Kenda North: Toward Blue: Perusing some of Dallas' recent high-profile photo exhibits, you'd think the resistance photographers showed to color film when it was first invented had been revived. University of Texas at Arlington Art History chair Kenda North, who is also an internationally exhibited photographer, arrives with a little relief from all that austerity. Photographic Archives Gallery offers her latest one-woman retrospective Kenda North: Toward Blue, a photographic series taken of largely natural landscapes and images from all across the country during the last five years. North is enchanted not just by Western landscape but by the color blue in all its shades and emotional connotations. She is an expert in color and dye transfer color printing, which captures colors with unbelievable vibrancy. The show runs through March 22 at Photographic Archives Gallery, 5117 W. Lovers Lane. Call (214) 352-3167.
Freedom and Responsibility in a New Media Age: What do Michael Irvin and Erik Williams have in common with Richard Jewell? Certainly not similar sex lives. No, these three gentlemen were victims--with the indispensable aid of America's law enforcers--of what might be called "trial by media." In an age of increasingly fast information and increasingly stiff competition among local and national, network and cable news services, one unintentional media slip-up can ruin a person's life. Exactly when does the responsibility part of freedom of speech kick in? SMU'S Cary M. Maguire Center for Ethics and Public Responsibility has invited Jill Abramson of the Wall Street Journal; Ed Turner of CNN; and Roger K. Newman, scholar at New York University of Law, for a day-long conference to discuss "Freedom and Responsibility in a New Media Age." The conference happens 8:30 a.m.-8 p.m. in the Hughes-Trigg Student Center at Southern Methodist University. Registration is $25. Call (214) 768-4255.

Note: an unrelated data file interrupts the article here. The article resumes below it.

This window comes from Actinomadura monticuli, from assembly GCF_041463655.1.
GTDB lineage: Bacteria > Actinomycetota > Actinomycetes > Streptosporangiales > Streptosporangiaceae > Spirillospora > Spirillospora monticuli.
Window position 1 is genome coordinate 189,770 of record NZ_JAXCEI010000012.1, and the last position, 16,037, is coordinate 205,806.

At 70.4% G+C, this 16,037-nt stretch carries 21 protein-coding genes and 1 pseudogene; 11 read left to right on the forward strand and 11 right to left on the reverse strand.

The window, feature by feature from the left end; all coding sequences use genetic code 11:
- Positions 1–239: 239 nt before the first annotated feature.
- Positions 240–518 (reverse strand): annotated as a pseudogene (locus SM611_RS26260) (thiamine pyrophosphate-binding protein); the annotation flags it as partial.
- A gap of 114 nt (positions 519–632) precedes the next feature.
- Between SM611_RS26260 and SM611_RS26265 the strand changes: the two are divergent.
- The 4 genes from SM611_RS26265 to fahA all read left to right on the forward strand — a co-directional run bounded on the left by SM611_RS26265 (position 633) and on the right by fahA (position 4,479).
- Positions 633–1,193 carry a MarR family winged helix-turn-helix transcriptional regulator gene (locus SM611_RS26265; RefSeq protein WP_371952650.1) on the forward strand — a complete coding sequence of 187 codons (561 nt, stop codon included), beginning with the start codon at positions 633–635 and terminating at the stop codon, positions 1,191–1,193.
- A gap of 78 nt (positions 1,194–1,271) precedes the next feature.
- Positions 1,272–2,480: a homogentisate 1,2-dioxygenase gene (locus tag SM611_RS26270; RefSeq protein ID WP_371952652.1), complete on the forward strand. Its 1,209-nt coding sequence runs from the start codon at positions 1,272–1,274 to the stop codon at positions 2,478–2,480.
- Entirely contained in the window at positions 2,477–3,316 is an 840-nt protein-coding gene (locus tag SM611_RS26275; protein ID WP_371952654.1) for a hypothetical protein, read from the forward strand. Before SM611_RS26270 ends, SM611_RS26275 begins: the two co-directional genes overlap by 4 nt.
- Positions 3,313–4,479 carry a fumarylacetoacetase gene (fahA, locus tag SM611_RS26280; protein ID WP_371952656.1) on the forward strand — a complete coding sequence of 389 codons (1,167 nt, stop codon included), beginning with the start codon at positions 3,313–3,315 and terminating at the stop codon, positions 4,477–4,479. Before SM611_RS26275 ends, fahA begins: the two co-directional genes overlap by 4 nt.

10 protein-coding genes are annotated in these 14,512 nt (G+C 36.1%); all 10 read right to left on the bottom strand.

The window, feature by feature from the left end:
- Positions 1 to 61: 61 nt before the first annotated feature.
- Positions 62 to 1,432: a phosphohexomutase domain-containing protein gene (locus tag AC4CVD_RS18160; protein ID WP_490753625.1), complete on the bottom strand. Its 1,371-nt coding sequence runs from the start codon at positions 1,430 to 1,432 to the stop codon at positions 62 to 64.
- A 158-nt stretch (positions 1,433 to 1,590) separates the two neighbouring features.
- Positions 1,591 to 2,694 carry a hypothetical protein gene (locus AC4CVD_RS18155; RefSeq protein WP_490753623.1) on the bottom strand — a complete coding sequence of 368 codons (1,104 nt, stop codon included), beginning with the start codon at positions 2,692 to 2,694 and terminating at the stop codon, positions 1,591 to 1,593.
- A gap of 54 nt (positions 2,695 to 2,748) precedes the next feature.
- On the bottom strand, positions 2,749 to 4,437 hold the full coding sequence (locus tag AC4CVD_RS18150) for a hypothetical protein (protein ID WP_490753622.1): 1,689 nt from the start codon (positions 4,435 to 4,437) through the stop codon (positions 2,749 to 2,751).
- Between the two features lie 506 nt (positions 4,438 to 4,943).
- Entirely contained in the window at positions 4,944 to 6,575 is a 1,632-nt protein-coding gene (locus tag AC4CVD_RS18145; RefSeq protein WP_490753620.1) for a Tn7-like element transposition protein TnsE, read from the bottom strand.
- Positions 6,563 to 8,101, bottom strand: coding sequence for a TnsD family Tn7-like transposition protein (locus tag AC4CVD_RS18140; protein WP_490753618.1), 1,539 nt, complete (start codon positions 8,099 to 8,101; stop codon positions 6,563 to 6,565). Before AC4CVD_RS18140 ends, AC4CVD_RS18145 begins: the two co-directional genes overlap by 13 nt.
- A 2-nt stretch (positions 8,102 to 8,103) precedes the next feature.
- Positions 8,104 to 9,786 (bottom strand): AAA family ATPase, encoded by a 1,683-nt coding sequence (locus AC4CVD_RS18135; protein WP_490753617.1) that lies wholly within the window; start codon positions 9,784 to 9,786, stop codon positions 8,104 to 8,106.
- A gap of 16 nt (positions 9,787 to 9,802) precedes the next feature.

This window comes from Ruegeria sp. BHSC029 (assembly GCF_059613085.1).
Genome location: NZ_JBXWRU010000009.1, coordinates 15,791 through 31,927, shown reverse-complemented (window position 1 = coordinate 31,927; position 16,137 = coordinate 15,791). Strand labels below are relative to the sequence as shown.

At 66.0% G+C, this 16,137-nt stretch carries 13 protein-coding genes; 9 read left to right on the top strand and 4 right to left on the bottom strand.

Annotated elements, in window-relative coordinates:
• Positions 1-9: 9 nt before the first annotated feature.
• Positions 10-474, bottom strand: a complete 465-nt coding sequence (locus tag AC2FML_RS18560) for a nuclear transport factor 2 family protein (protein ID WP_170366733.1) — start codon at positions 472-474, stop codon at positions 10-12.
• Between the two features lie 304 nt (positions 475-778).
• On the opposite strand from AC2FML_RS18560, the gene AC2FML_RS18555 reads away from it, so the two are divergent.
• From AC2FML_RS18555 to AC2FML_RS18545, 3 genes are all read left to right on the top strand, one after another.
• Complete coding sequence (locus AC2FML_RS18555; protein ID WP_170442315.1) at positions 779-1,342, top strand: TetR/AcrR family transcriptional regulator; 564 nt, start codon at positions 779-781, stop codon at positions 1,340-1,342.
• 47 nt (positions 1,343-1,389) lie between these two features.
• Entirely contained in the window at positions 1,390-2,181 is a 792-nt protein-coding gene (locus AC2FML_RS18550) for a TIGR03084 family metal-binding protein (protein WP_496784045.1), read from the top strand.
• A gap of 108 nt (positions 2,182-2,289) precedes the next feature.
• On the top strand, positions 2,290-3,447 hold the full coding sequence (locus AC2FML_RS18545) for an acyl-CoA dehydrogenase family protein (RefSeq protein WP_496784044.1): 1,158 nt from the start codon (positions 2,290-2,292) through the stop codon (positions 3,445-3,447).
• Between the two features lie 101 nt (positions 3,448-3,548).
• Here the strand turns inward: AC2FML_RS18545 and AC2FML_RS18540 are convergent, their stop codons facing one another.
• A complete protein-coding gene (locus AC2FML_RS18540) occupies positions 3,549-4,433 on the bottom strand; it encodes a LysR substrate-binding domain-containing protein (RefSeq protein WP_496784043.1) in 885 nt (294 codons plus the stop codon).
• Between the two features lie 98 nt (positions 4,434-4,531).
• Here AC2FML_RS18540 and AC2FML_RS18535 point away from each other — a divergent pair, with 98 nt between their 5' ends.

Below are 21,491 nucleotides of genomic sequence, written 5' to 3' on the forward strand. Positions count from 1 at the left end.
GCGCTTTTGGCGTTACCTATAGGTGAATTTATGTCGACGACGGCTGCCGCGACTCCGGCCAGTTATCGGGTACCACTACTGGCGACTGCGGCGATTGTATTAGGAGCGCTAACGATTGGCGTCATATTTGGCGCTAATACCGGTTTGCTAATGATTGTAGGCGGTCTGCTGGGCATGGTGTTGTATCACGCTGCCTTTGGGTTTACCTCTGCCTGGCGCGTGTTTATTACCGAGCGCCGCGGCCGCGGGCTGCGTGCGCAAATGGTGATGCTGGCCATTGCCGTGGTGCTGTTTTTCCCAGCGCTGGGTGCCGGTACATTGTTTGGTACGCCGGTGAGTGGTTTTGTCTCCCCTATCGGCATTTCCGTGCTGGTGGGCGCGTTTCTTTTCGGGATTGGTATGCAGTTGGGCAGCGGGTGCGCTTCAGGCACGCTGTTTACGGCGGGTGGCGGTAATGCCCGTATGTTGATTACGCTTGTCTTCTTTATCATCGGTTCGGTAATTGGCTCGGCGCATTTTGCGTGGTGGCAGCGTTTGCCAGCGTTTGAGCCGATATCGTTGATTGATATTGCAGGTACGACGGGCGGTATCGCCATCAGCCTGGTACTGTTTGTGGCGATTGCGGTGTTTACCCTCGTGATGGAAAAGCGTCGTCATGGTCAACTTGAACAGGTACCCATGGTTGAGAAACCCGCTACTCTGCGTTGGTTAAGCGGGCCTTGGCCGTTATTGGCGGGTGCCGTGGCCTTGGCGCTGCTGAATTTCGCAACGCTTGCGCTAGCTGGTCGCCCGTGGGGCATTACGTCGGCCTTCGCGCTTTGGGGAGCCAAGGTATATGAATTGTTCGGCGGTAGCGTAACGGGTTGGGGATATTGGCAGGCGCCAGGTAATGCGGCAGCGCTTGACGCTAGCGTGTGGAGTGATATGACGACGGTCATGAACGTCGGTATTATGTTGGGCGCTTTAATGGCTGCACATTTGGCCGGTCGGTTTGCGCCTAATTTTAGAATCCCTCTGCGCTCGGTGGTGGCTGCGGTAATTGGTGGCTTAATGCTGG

Thunder Knocking on the Door: Dallas Theater Center combines forces with two other top regional theaters, Baltimore's Center Stage and the Alabama Shakespeare Festival, for the world premiere of a new blues legend that incorporates the mystery and fury of America's most important musical form with the appeal of a down-home romance. Thunder Knocking on the Door is Keith Glover's gutbucket fantasia about a brother and sister challenged by an ominous, guitar-plucking conjurer. Performances happen Tuesday-Thursday, 7 p.m.; Friday, 8 p.m.; Saturday, 2 and 8 p.m.; Sunday, 2 p.m. through March 9 at the Kalita Humphreys Theater, 3636 Turtle Creek Blvd. $16-$44.50. Call (214) 522-TIXX.
Balancing Acts: Providing For Today, Preserving For Tomorrow: We don't expect you to be interested, but we most certainly expect you to act interested when you haul your favorite ankle-biter to the Fort Worth Museum of Science and History's "Balancing Acts: Providing For Today, Preserving For Tomorrow." If seeing a recyclable car and a worm farm doesn't thrill you the way it will your kids (it will, trust us), then spend a few minutes envisioning a Mad Max-like future where whole cities are built atop hundred mile-high mountains of soiled diapers. It's enough to make the staunchest litterbug hug the nearest tree. "Balancing Acts" runs daily through May 4 at the Fort Worth Museum of Science and History, 1501 Montgomery Street, Fort Worth. Tickets are $3-$5; kids under three get in free. Call (817) 732-1631.